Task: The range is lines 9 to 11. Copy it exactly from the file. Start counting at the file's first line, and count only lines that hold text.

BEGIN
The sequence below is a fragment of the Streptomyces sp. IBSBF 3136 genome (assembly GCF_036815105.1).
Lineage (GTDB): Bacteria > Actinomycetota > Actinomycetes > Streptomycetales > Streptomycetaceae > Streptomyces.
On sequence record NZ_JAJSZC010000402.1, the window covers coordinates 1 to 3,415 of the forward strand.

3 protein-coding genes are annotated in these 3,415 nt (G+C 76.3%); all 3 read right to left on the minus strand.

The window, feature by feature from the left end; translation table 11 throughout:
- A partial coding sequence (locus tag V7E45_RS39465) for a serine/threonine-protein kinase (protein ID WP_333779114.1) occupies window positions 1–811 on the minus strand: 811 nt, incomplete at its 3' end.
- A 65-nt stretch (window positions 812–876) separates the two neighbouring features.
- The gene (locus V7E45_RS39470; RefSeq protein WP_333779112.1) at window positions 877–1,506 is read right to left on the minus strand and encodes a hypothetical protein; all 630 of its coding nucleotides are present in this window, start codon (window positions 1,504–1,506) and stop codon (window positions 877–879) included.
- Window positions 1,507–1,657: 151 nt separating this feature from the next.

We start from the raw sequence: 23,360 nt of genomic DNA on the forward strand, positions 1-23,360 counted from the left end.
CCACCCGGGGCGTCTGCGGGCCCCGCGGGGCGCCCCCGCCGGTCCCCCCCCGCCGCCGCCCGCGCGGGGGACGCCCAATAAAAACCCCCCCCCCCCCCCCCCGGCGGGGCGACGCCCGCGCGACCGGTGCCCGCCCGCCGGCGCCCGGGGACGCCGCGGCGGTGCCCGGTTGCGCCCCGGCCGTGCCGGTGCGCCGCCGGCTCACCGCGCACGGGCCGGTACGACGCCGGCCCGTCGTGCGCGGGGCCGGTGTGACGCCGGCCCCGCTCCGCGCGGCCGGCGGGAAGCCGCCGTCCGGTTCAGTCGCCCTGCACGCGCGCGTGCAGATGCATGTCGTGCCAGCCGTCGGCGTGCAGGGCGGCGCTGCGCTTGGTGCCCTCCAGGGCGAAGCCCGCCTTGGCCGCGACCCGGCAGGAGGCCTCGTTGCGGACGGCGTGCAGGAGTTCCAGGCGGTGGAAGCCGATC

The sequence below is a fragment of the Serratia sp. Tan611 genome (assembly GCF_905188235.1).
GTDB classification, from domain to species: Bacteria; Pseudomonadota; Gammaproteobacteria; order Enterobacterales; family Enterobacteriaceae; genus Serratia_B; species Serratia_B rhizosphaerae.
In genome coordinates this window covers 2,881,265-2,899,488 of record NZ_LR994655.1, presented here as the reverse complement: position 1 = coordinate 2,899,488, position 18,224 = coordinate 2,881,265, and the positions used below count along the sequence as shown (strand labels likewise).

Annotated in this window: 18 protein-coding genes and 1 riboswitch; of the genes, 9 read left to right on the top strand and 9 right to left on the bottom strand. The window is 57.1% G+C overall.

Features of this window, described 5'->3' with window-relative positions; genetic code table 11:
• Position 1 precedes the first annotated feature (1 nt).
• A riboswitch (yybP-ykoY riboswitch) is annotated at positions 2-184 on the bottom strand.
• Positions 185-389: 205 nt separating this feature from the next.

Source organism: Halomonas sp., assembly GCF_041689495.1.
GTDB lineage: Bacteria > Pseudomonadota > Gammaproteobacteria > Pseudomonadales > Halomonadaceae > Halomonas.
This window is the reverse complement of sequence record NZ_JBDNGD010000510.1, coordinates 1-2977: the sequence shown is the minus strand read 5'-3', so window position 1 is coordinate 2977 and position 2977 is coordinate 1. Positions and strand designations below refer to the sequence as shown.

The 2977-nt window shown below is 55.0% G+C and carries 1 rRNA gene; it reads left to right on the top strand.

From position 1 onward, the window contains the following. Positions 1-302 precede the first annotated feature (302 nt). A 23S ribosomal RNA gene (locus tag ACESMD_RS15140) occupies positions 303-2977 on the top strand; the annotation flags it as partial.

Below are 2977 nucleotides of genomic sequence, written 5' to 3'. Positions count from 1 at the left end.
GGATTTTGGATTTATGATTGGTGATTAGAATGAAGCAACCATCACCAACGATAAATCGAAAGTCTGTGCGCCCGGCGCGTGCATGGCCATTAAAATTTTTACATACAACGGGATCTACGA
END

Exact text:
- Window positions 1,507–1,657: 151 nt separating this feature from the next.

We start from the raw sequence: 23,360 nt of genomic DNA on the forward strand, positions 1-23,360 counted from the left end.
CCACCCGGGGCGTCTGCGGGCCCCGCGGGGCGCCCCCGCCGGTCCCCCCCCGCCGCCGCCCGCGCGGGGGACGCCCAATAAAAACCCCCCCCCCCCCCCCCCGGCGGGGCGACGCCCGCGCGACCGGTGCCCGCCCGCCGGCGCCCGGGGACGCCGCGGCGGTGCCCGGTTGCGCCCCGGCCGTGCCGGTGCGCCGCCGGCTCACCGCGCACGGGCCGGTACGACGCCGGCCCGTCGTGCGCGGGGCCGGTGTGACGCCGGCCCCGCTCCGCGCGGCCGGCGGGAAGCCGCCGTCCGGTTCAGTCGCCCTGCACGCGCGCGTGCAGATGCATGTCGTGCCAGCCGTCGGCGTGCAGGGCGGCGCTGCGCTTGGTGCCCTCCAGGGCGAAGCCCGCCTTGGCCGCGACCCGGCAGGAGGCCTCGTTGCGGACGGCGTGCAGGAGTTCCAGGCGGTGGAAGCCGATC